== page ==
Putting some perspective in Opta's Statistics for Chivas USA

Joseph: The defender of Chivas USA's future? - Kelvin Kuo-US PRESSWIRE

We express our reservations about the lack of Opta statistics available and dig into what we can access.

Despite the partnership struck between MLS and stats giant Opta, only a small handful of Opta’s stats are actually available to fans. So I was looking forward to Andrew Wiebe's Opta analysis of Chivas USA. Wiebe, a former Sporting Kansas City beat writer now working for MLSsoccer.com, made sure to put in a knock against Ryan Smith, sprinkle in few interesting nuggets but mostly shine a beacon on the misery of the past year. As the title, "Numbers aren’t kind to Chivas USA" posits, the takeaway was not going to be flattering.

Not exactly earth shaking, is it? No one needs a spreadsheet to know that the Chivas offense sputtered this year. A quick glance on the goals column will tell you that.

Each MLS game has thousands of variables that Opta tracks. Some of these stats are distributed on the postgame website under "Chalkboards." But there are other things they track that the public never gets to see. For instance, Opta partitions the soccer goal into zones based on where the ball crosses the goalline. I’d be interested to know if Dan Kennedy is more prone to being scored on in one particular area.

Opta's assertion that Chivas lacked width is technically not true, since the lineup shown was a composite of the players who played the most minutes, not a real life formation. The attack flowed through the right flank once Miller Bolanos was inserted in the lineup. The problem was there was no balance on the left side. Juan Agudelo recorded his fewest touches as a starter when he played the left-wing in the 4-2-3-1. For what it’s worth, half of the 16 open play goals this year were assisted by Bolanos or flank-mate Smith.

We don’t really know how Chivas ranks in the more advanced metrics so it was useful to learn that Chivas was among the league’s worst in total tackles, interceptions, blocks and clearances, ahead of only Houston Dynamo and Toronto FC.

Digging through the available defensive numbers:

While the metrics are based on team stats, it’s primarily defenders who are responsible for these areas. Taking 2012 defender stats, I was able to make the following tables. Our defenders tended to be older, highly paid (relatively speaking) veterans. Assuming Shalrie Joseph is to remain a defender, he is the highest paid going by 2012 salary figures by a long shot (you may recall Califf is definitely not returning to Chivas USA in 2013).

Player Starts* Salary Age
Bobby Burling 3 $51,333.33 28
Danny Califf 19 $275,00.00 32
Ante Jazic 27 $117,500.00 36
Shalrie Joseph 3 $554,333.33 34
Rauwshan McKenzie 19 $44,000.00 26
James Riley 32 $125,750.00 30
John Valencia 14 $50,000.00 30
Jorge Villafana 7 $67,666.67 23

*Starts = number of games starting at defender. Joseph started three games at central defense. Ben Zemanski started two games at right back, but he was primarily a midfielder.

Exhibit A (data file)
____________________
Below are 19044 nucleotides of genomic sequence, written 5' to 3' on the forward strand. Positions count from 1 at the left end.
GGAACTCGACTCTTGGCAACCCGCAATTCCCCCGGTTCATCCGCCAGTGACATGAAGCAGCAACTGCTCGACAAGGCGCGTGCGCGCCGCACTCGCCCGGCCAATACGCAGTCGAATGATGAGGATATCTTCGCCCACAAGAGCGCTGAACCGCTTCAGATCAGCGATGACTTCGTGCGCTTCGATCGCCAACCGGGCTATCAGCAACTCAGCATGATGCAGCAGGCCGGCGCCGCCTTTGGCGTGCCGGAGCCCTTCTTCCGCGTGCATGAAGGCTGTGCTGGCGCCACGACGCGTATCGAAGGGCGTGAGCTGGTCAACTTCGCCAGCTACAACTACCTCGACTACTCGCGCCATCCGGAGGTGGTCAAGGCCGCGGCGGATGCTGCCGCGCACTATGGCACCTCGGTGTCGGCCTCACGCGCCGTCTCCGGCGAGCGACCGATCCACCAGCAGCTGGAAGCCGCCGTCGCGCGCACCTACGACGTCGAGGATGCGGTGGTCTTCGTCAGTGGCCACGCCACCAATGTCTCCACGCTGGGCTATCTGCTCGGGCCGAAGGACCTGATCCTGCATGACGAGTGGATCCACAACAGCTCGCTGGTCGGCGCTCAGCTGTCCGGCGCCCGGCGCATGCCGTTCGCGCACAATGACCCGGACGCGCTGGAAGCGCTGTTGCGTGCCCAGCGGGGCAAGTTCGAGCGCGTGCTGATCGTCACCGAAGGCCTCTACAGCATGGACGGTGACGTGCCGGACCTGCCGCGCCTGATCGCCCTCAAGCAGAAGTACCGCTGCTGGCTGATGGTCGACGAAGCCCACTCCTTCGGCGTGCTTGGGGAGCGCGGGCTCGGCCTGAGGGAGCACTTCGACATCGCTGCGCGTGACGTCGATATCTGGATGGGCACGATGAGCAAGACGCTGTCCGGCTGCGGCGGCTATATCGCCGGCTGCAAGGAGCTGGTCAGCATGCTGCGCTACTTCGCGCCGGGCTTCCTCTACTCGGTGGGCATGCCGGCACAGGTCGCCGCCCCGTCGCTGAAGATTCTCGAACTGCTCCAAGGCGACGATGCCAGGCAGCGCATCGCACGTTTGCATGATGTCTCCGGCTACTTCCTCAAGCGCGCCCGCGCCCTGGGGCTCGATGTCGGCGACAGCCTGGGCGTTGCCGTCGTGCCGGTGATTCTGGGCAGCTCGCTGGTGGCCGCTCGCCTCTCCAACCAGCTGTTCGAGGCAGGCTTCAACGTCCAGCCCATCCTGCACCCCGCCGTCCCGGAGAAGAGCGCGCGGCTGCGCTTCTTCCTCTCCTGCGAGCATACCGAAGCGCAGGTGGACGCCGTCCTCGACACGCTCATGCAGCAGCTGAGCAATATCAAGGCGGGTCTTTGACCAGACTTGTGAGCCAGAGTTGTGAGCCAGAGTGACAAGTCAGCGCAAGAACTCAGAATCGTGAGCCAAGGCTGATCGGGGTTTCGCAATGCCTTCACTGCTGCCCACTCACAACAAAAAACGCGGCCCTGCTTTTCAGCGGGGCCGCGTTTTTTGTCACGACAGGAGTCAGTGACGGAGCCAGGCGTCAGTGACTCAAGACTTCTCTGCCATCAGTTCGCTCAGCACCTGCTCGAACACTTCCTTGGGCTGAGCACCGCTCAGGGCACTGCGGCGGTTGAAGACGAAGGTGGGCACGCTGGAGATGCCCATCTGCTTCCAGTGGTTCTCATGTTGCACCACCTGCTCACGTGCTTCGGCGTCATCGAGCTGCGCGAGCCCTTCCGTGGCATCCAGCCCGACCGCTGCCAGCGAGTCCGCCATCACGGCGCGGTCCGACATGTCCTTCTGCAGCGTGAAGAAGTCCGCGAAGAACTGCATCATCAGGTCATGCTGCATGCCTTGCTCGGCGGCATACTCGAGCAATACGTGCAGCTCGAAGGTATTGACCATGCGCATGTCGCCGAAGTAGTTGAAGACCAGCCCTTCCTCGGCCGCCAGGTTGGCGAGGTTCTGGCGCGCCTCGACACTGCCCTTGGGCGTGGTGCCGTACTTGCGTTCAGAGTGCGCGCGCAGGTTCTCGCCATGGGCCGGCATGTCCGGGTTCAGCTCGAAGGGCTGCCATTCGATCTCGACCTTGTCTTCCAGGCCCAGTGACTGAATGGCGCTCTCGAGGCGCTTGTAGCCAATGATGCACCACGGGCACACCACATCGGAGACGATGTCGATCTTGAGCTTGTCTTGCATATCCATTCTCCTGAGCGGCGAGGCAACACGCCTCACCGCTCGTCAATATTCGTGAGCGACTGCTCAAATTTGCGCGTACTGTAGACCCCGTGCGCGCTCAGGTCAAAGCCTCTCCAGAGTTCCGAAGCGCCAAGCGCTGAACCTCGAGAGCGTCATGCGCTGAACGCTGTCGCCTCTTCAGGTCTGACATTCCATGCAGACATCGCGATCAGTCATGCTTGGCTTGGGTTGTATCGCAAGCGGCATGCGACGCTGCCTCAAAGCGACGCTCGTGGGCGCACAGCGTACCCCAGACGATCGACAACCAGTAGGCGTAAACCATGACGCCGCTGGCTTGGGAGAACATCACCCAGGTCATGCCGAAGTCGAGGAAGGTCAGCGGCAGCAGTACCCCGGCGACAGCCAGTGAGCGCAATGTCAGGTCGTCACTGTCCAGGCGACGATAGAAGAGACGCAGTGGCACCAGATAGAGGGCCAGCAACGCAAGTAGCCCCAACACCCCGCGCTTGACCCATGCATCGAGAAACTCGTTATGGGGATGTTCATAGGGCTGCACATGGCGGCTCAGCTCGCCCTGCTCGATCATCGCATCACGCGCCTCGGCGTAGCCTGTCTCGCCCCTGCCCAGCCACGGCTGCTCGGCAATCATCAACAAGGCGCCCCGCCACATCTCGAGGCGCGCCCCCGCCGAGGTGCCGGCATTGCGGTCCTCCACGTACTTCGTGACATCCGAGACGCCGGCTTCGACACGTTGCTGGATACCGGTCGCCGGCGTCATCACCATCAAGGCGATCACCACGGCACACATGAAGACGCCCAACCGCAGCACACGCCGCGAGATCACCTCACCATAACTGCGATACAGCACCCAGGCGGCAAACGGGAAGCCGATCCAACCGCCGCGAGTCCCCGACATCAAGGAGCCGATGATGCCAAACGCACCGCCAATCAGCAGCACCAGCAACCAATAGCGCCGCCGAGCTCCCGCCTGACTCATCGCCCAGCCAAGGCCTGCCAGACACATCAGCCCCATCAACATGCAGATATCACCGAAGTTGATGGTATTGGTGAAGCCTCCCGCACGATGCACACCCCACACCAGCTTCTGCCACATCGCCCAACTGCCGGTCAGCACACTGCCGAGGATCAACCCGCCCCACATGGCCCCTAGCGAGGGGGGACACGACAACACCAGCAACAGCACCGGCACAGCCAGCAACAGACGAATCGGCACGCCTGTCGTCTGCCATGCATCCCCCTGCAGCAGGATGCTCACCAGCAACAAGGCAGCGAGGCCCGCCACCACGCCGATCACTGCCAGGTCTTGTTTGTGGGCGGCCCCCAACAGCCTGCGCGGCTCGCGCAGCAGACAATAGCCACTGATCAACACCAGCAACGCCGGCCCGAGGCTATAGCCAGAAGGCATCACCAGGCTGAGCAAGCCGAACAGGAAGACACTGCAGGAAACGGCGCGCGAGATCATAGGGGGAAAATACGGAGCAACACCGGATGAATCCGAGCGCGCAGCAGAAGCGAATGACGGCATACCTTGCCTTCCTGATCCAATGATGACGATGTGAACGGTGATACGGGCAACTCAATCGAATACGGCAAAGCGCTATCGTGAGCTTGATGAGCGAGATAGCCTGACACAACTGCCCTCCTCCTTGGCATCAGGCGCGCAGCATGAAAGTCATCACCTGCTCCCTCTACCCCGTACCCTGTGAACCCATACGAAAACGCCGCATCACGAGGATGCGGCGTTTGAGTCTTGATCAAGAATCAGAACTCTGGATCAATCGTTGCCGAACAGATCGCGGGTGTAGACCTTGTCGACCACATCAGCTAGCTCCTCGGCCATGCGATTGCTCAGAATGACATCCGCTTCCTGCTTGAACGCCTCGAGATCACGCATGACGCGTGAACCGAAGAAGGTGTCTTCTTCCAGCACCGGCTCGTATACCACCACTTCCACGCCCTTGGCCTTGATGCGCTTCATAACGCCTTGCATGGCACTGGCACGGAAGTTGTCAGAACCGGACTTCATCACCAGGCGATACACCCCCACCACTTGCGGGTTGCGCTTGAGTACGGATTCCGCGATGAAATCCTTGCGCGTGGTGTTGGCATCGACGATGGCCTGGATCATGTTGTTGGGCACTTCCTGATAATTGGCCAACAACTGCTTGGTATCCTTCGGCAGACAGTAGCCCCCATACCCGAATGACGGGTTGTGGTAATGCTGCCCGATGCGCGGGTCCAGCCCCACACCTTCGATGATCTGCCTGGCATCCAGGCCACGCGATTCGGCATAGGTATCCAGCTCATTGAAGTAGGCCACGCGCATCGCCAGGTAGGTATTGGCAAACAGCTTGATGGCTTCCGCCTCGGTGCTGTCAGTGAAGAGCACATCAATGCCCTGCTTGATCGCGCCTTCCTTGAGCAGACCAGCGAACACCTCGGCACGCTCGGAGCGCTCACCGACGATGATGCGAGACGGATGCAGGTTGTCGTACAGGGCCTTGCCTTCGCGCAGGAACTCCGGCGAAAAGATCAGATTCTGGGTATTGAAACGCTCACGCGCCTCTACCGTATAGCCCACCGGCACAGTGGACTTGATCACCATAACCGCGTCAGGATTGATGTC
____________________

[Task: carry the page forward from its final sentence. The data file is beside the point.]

Jazic Burling Califf Pearce Riley Valencia Villafana McKenzie Joseph
Successful Tackles 34 2 15 8 53 26 10 29 2
Defender Blocks 7 2 17 4 13 17 0 9 3
Interceptions 49 5 26 12 59 40 14 40 7
Clearances 98 21 125 48 85 123 33 110 12

I thought--incorrectly--that Chivas did better in these categories earlier in the season. Turns out their best month was September. On one hand, they played six games in September. On the other, they went 0-6-0 that month.

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Wiebe never really says if Chivas was third to last in four categories or in sum aggregate of the four statistics. Not having the Opta stats, I have no way of knowing, but from the numbers you can see Chivas seems to have no problems clearing the ball. However they seem timid about tackling. Defenders only "lost" 41 tackles--slightly more than 1 a game and a percentage of 18%. This suggests to me at least that defenders are overly cautious about going in for a tackle. This is bolstered by the fact that Chivas was among MLS leaders in fewest penalty kicks conceded in 2012 and near the top in fewest yellow cards (well, with the notable exception of MLS yellow card leader Oswaldo Minda).

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Keep in mind James Riley played the most games (32) so it's expected he would be the highest minutes and therefore volume.That said, clearances appear to be a central defender's game as Califf, McKenzie and Valencia all led the team in that category. With the exception of September, most interceptions were either in the midfield or captured by a full back.

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We'll be continuing to examine the various takeaways for each player during their upcoming postmortems. However, if there is one overarching theme it is this: with Dan Kennedy between the pipes, our defense could have been more aggressive in 2012.

What do you think? Leave a comment below!

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